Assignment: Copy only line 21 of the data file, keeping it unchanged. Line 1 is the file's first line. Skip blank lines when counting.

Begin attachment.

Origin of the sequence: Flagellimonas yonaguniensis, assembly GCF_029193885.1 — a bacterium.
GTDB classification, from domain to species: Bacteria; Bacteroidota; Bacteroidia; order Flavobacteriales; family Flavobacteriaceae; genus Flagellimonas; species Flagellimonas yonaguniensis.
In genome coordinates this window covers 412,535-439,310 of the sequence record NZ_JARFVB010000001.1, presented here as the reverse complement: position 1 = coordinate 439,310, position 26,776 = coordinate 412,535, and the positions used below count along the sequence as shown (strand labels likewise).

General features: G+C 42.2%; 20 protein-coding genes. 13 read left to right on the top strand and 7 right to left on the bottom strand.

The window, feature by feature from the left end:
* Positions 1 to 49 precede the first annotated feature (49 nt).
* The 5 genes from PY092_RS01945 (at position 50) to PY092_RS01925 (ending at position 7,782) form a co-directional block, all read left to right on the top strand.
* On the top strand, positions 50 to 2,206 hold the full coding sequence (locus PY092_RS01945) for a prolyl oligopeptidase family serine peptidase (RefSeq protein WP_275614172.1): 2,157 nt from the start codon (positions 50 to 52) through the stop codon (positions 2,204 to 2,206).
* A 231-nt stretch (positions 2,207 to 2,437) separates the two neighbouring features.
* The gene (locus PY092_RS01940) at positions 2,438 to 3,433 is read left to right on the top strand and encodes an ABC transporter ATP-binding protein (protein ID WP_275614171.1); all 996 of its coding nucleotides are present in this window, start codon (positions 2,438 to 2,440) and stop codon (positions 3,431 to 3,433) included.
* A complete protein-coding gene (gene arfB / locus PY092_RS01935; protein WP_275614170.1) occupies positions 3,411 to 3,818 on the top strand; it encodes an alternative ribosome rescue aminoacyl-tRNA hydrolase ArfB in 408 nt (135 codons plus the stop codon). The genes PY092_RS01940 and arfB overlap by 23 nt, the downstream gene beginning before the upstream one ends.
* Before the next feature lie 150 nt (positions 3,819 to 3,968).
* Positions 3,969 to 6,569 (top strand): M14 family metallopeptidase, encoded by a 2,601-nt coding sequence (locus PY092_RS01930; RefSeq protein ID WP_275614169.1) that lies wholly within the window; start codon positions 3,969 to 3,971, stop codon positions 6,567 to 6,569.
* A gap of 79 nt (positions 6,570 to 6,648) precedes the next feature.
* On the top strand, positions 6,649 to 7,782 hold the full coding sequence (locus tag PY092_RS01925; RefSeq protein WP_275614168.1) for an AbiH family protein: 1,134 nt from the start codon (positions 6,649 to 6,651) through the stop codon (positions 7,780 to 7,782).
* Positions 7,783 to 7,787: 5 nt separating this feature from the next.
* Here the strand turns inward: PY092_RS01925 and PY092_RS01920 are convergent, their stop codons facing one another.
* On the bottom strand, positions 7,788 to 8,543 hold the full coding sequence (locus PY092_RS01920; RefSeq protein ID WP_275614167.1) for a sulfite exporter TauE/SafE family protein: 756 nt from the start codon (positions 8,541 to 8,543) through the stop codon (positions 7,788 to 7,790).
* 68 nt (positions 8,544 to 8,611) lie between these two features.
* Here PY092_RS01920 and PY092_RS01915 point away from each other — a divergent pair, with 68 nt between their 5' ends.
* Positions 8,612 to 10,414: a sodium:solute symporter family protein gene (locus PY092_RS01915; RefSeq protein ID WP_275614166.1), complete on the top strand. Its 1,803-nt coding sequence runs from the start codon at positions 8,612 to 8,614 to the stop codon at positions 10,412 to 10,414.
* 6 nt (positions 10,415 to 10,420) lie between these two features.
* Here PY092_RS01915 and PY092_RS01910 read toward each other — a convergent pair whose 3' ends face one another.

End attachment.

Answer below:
* Positions 8,612 to 10,414: a sodium:solute symporter family protein gene (locus PY092_RS01915; RefSeq protein ID WP_275614166.1), complete on the top strand. Its 1,803-nt coding sequence runs from the start codon at positions 8,612 to 8,614 to the stop codon at positions 10,412 to 10,414.